During evenings after work in late summer, Tom Kramer can usually be found in an upstairs room of his home in northwest Houston. There his two cats – Shadow and Chloe – drop by from time to time to help him count his beans.
Mr. Kramer's beans, however, are not the edible type. They aren't the baked or green variety, either. Nor are they coffee beans or jelly beans.
In fact, Kramer's beans aren't really beans at all.
During a winter business trip to Mexico six years ago, "memories of Mexican jumping beans came to mind," he says. "So I decided to find some of these little marvels of nature for my kids as a gift."
He spent an unsuccessful day looking through various shops. But he eventually found an elderly shopkeeper who informed him that jumping beans were available only in late summer. Disappointed, he returned to his family in Houston, beanless.
"But I couldn't quit talking about the 'magic' beans that jumped," Kramer admits. His family hadn't heard of them before. "The kids thought I was nuts!"
Fortunately, Kramer's wife visited San Antonio a little later and found some jumping beans in a local store. "He was able to save face with the kids by proving that Mexican jumping beans really did exist, and that he was not crazy," she says.
So what, exactly, are Mexican jumping beans?
Just as the peanut is not really a nut, and the pineapple is not an apple, jumping beans are not true beans. They are actually the seedpods of a desert bush with the scientific name of Sebastiana pavoniana. It grows in the Mexican states of Sonora and Chihuahua.
"It's a small shrub with shiny green leaves," says Tom Van Devender, a research scientist at the Arizona-Sonora Desert Museum in Tucson. "Its Mexican name is brincador, meaning 'jumper,' in reference to the insects within the seeds that cause them to move erratically about."
Each spring, female moths deposit their eggs on the shrub's flowers. When the tiny insect larvae hatch, they burrow into the young flower capsules. There they chomp away inside the developing seed, leaving the undamaged seed wall – the "bean" – as their protective fortress.
Once the invading caterpillar has carved out some living space, it begins to construct a web inside the seed. Before long, each "bean" comes to life, as the yellowish-white larva uses the web to fling itself against the walls of its chamber, producing erratic jumping movements.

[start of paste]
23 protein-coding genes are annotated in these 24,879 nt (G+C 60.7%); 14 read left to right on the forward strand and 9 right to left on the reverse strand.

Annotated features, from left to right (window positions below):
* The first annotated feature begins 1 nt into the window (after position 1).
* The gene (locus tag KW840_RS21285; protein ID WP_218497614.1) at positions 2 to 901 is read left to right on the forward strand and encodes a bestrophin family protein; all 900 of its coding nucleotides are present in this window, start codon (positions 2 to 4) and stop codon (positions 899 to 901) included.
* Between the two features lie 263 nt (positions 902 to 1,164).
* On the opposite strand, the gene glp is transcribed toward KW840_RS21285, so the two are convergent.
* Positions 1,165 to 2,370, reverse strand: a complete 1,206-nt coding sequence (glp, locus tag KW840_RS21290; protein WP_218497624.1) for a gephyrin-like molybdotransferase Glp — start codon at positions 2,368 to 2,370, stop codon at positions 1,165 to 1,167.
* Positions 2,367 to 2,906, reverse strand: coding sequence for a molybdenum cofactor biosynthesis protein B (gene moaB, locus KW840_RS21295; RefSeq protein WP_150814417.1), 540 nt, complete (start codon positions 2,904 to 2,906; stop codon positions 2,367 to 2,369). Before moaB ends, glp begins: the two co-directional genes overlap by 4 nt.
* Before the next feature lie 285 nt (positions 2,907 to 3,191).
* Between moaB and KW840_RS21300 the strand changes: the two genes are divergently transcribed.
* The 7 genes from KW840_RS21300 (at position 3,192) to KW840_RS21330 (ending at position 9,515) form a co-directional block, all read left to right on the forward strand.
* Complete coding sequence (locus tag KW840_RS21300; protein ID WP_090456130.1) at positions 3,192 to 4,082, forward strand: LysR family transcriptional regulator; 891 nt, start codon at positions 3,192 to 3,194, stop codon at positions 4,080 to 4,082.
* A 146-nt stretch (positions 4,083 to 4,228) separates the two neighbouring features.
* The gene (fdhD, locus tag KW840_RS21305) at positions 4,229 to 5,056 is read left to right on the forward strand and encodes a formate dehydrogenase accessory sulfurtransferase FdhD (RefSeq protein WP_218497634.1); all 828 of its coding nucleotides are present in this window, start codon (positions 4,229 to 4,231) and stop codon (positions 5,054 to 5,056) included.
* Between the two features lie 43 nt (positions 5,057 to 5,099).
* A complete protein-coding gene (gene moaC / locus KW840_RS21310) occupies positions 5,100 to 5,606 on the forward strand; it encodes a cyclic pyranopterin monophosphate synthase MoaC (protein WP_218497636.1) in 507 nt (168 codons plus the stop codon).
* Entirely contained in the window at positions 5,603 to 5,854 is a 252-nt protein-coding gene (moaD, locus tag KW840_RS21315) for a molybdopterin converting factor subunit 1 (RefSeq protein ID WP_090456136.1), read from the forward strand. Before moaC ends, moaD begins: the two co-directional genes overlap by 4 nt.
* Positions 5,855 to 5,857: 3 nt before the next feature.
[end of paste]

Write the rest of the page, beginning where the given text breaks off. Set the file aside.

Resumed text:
Exactly why the larvae do this is a bit of a mystery to scientists. Possibly they are trying to move the seedpod into the shade to avoid being roasted in the hot desert sun.
It is an exaggeration to say that the beans actually "jump." They really scoot, roll, or tumble just a tiny bitevery so often. But even that was enough to impress the Kramer kids and their friends when they first saw them.
And that gave Mr. Kramer an idea. He recognized there was a new generation of kids who had never experienced these curiosities of nature. So he created an Internet site, www.beansthatjump.com, which offers the beans and tells all about them.
This is the place to discover that you shouldn't shake or drop your jumping beans, but you should give them a "drink" of water each week.
The beans typically remain active for three to five months.
Jumping-bean production is affected by weather conditions in Mexico, such as drought, and some years the harvests are poor.
"But this should be a good year," says Kramer.
While he does most of the work of marketing, packaging, and shipping the beans himself, he does have some part-time assistants: the family cats.
They have always displayed a feline fascination for the brownish-colored beans, especially when they mysteriously rattle in their plastic cases while they're awaiting shipment.
So Kramer put the curious kitties to work.
If a bean shows no signs of activity, it may not be alive. So he sets aside these possible duds for Shadow and Chloe to "inspect."
If any of these beans show signs of movement, the watchful cats begin playing with them and Kramer returns those beans to the live bin.
"The best part of this labor pool," he says with a big grin, "is that I don't have to pay them!"
Jumping beans have been available in the United States since the 1940s, when some say that a 12-year-old boy in Alamos, Mexico, got the idea to start selling them in novelty shops.
Today, local collectors in Mexico sell the "beans" for about $20 per thousand beans.
In a good year, more then 20 million jumping beans are exported from Mexico.
Each bean has a small, almost perfectly circular "door" that the emerging moth pushes open.
The sap of the jumping bean shrub is poisonous and is said to have been used in the past by some Indian tribes to make poisoned arrows for hunting.
Jumping beans are currently orbiting the Earth aboard Genesis I, a private space vehicle launched in July by Bigelow Aerospace. A picture of the beans in space can be seen at www.bigelowaerospace.com/out_there/view_photos.php.
To see video clips of jumping beans in action, ask a parent or teacher to access www.youtube.com and do a search for "jumping beans." (Not everything that comes up in the search may be about real jumping beans.) It's fun to watch them jump!